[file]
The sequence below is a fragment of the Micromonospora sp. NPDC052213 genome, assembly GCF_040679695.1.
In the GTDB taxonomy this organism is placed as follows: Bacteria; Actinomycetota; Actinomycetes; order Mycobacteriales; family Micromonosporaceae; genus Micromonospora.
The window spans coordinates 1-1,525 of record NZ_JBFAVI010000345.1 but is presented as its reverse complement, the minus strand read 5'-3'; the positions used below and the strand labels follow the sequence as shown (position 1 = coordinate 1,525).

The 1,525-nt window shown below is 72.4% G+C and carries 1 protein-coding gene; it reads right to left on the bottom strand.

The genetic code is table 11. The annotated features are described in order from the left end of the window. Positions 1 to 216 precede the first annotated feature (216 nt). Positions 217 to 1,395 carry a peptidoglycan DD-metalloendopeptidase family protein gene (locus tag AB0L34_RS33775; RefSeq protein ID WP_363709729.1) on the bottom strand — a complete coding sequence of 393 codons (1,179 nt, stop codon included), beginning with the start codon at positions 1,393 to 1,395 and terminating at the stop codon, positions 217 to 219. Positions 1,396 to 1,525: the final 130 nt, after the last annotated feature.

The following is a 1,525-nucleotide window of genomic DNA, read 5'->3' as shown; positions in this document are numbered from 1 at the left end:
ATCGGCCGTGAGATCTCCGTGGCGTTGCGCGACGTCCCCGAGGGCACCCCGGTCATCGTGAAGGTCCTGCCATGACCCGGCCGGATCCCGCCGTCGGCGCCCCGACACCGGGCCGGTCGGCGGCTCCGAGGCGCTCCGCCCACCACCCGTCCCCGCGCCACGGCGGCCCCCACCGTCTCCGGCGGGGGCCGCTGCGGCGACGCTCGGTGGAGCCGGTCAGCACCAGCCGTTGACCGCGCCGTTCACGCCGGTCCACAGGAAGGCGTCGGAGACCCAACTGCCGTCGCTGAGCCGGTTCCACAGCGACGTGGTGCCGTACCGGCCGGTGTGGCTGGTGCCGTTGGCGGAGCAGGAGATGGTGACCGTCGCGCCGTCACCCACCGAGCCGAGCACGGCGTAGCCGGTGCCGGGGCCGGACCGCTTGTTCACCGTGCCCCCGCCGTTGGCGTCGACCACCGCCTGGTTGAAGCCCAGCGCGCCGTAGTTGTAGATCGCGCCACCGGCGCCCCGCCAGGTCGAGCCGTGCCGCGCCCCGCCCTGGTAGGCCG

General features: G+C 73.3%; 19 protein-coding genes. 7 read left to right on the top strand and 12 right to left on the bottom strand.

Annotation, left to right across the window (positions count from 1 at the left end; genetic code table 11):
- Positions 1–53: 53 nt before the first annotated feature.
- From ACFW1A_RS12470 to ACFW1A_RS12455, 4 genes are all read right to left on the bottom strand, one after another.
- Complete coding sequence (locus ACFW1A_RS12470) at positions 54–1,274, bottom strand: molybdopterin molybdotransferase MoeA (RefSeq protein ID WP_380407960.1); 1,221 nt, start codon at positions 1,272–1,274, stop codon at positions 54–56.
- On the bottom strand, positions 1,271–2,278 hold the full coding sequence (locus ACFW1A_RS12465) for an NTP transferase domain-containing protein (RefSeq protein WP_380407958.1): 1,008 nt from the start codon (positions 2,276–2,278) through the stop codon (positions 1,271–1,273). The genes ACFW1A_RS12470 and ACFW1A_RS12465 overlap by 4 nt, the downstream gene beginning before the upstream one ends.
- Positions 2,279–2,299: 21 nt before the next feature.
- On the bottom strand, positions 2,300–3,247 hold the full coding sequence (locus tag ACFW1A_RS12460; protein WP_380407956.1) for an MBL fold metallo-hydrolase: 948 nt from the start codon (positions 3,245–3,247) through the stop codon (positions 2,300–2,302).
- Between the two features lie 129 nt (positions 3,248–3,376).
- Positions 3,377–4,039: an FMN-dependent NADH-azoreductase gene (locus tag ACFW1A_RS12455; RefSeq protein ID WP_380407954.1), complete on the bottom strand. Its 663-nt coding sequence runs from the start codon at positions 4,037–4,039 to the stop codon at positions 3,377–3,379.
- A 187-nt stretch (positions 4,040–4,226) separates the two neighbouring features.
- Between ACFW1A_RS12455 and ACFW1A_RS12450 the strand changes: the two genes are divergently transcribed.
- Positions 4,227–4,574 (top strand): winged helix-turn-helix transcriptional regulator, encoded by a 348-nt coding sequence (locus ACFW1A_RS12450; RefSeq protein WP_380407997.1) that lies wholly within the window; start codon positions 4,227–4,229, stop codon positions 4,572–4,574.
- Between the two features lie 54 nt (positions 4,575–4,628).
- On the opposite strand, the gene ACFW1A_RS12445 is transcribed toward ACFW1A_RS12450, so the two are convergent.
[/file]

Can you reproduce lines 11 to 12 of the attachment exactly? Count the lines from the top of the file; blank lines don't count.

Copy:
- From ACFW1A_RS12470 to ACFW1A_RS12455, 4 genes are all read right to left on the bottom strand, one after another.
- Complete coding sequence (locus ACFW1A_RS12470) at positions 54–1,274, bottom strand: molybdopterin molybdotransferase MoeA (RefSeq protein ID WP_380407960.1); 1,221 nt, start codon at positions 1,272–1,274, stop codon at positions 54–56.